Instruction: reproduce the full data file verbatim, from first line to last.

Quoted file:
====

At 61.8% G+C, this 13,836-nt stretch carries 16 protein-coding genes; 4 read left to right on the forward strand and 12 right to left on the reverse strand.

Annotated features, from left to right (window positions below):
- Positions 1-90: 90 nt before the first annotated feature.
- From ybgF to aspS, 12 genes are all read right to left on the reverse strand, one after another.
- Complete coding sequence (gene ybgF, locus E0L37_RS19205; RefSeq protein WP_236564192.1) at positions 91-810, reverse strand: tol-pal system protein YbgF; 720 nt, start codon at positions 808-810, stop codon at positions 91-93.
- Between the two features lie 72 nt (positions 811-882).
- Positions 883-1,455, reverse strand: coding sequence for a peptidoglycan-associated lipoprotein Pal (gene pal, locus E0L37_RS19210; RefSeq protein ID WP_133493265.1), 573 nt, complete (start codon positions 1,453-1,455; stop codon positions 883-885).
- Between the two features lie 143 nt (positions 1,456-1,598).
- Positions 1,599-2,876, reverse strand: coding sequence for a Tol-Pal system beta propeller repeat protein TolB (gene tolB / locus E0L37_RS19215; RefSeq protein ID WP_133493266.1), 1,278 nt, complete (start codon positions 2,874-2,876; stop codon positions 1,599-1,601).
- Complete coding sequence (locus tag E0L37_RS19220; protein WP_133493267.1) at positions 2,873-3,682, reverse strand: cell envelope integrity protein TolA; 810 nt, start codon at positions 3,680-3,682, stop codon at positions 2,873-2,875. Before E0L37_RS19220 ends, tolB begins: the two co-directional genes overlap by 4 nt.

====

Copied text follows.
At 61.8% G+C, this 13,836-nt stretch carries 16 protein-coding genes; 4 read left to right on the forward strand and 12 right to left on the reverse strand.

Annotated features, from left to right (window positions below):
- Positions 1-90: 90 nt before the first annotated feature.
- From ybgF to aspS, 12 genes are all read right to left on the reverse strand, one after another.
- Complete coding sequence (gene ybgF, locus E0L37_RS19205; RefSeq protein WP_236564192.1) at positions 91-810, reverse strand: tol-pal system protein YbgF; 720 nt, start codon at positions 808-810, stop codon at positions 91-93.
- Between the two features lie 72 nt (positions 811-882).
- Positions 883-1,455, reverse strand: coding sequence for a peptidoglycan-associated lipoprotein Pal (gene pal, locus E0L37_RS19210; RefSeq protein ID WP_133493265.1), 573 nt, complete (start codon positions 1,453-1,455; stop codon positions 883-885).
- Between the two features lie 143 nt (positions 1,456-1,598).
- Positions 1,599-2,876, reverse strand: coding sequence for a Tol-Pal system beta propeller repeat protein TolB (gene tolB / locus E0L37_RS19215; RefSeq protein ID WP_133493266.1), 1,278 nt, complete (start codon positions 2,874-2,876; stop codon positions 1,599-1,601).
- Complete coding sequence (locus tag E0L37_RS19220; protein WP_133493267.1) at positions 2,873-3,682, reverse strand: cell envelope integrity protein TolA; 810 nt, start codon at positions 3,680-3,682, stop codon at positions 2,873-2,875. Before E0L37_RS19220 ends, tolB begins: the two co-directional genes overlap by 4 nt.